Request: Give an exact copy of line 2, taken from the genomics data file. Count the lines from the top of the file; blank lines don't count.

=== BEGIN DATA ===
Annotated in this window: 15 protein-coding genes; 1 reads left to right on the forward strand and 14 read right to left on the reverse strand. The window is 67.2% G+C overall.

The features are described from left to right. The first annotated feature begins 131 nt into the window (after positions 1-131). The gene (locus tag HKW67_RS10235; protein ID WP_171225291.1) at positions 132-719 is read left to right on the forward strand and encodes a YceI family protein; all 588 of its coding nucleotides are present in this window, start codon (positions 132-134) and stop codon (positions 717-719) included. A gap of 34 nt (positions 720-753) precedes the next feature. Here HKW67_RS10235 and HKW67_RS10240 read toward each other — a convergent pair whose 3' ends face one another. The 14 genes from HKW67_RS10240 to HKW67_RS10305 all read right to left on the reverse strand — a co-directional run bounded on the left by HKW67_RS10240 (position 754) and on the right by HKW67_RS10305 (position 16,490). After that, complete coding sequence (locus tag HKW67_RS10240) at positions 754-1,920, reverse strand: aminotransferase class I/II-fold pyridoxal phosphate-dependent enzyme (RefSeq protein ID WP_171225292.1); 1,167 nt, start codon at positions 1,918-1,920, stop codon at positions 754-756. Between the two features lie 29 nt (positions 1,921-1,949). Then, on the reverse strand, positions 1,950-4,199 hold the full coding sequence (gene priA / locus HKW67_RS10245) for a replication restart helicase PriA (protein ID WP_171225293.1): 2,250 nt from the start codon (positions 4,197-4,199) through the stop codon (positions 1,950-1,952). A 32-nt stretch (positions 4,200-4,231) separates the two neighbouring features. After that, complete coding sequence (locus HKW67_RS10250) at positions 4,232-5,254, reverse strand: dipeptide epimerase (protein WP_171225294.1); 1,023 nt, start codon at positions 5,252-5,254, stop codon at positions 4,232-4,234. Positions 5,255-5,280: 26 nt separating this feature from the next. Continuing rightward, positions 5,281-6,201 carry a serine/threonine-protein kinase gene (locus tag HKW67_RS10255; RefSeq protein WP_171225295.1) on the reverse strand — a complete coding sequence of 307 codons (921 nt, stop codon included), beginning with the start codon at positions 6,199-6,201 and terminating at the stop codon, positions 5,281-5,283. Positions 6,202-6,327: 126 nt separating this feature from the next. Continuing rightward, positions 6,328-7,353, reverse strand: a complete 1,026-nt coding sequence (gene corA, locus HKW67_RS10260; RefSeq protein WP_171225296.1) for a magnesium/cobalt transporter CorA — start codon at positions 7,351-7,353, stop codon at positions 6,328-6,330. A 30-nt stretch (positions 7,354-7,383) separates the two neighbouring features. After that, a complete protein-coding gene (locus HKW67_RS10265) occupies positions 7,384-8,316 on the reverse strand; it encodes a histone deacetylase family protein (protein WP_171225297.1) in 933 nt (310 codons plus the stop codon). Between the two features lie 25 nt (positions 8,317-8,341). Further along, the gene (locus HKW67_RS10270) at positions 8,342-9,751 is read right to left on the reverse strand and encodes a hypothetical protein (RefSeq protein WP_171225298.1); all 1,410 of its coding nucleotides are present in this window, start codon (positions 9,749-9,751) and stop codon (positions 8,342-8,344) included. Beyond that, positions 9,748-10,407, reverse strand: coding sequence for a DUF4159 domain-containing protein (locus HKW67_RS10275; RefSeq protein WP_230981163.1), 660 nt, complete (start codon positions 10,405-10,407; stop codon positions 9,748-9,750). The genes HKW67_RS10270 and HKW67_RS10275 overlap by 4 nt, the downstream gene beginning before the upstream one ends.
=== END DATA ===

The features are described from left to right. The first annotated feature begins 131 nt into the window (after positions 1-131). The gene (locus tag HKW67_RS10235; protein ID WP_171225291.1) at positions 132-719 is read left to right on the forward strand and encodes a YceI family protein; all 588 of its coding nucleotides are present in this window, start codon (positions 132-134) and stop codon (positions 717-719) included. A gap of 34 nt (positions 720-753) precedes the next feature. Here HKW67_RS10235 and HKW67_RS10240 read toward each other — a convergent pair whose 3' ends face one another. The 14 genes from HKW67_RS10240 to HKW67_RS10305 all read right to left on the reverse strand — a co-directional run bounded on the left by HKW67_RS10240 (position 754) and on the right by HKW67_RS10305 (position 16,490). After that, complete coding sequence (locus tag HKW67_RS10240) at positions 754-1,920, reverse strand: aminotransferase class I/II-fold pyridoxal phosphate-dependent enzyme (RefSeq protein ID WP_171225292.1); 1,167 nt, start codon at positions 1,918-1,920, stop codon at positions 754-756. Between the two features lie 29 nt (positions 1,921-1,949). Then, on the reverse strand, positions 1,950-4,199 hold the full coding sequence (gene priA / locus HKW67_RS10245) for a replication restart helicase PriA (protein ID WP_171225293.1): 2,250 nt from the start codon (positions 4,197-4,199) through the stop codon (positions 1,950-1,952). A 32-nt stretch (positions 4,200-4,231) separates the two neighbouring features. After that, complete coding sequence (locus HKW67_RS10250) at positions 4,232-5,254, reverse strand: dipeptide epimerase (protein WP_171225294.1); 1,023 nt, start codon at positions 5,252-5,254, stop codon at positions 4,232-4,234. Positions 5,255-5,280: 26 nt separating this feature from the next. Continuing rightward, positions 5,281-6,201 carry a serine/threonine-protein kinase gene (locus tag HKW67_RS10255; RefSeq protein WP_171225295.1) on the reverse strand — a complete coding sequence of 307 codons (921 nt, stop codon included), beginning with the start codon at positions 6,199-6,201 and terminating at the stop codon, positions 5,281-5,283. Positions 6,202-6,327: 126 nt separating this feature from the next. Continuing rightward, positions 6,328-7,353, reverse strand: a complete 1,026-nt coding sequence (gene corA, locus HKW67_RS10260; RefSeq protein WP_171225296.1) for a magnesium/cobalt transporter CorA — start codon at positions 7,351-7,353, stop codon at positions 6,328-6,330. A 30-nt stretch (positions 7,354-7,383) separates the two neighbouring features. After that, a complete protein-coding gene (locus HKW67_RS10265) occupies positions 7,384-8,316 on the reverse strand; it encodes a histone deacetylase family protein (protein WP_171225297.1) in 933 nt (310 codons plus the stop codon). Between the two features lie 25 nt (positions 8,317-8,341). Further along, the gene (locus HKW67_RS10270) at positions 8,342-9,751 is read right to left on the reverse strand and encodes a hypothetical protein (RefSeq protein WP_171225298.1); all 1,410 of its coding nucleotides are present in this window, start codon (positions 9,749-9,751) and stop codon (positions 8,342-8,344) included. Beyond that, positions 9,748-10,407, reverse strand: coding sequence for a DUF4159 domain-containing protein (locus HKW67_RS10275; RefSeq protein WP_230981163.1), 660 nt, complete (start codon positions 10,405-10,407; stop codon positions 9,748-9,750). The genes HKW67_RS10270 and HKW67_RS10275 overlap by 4 nt, the downstream gene beginning before the upstream one ends.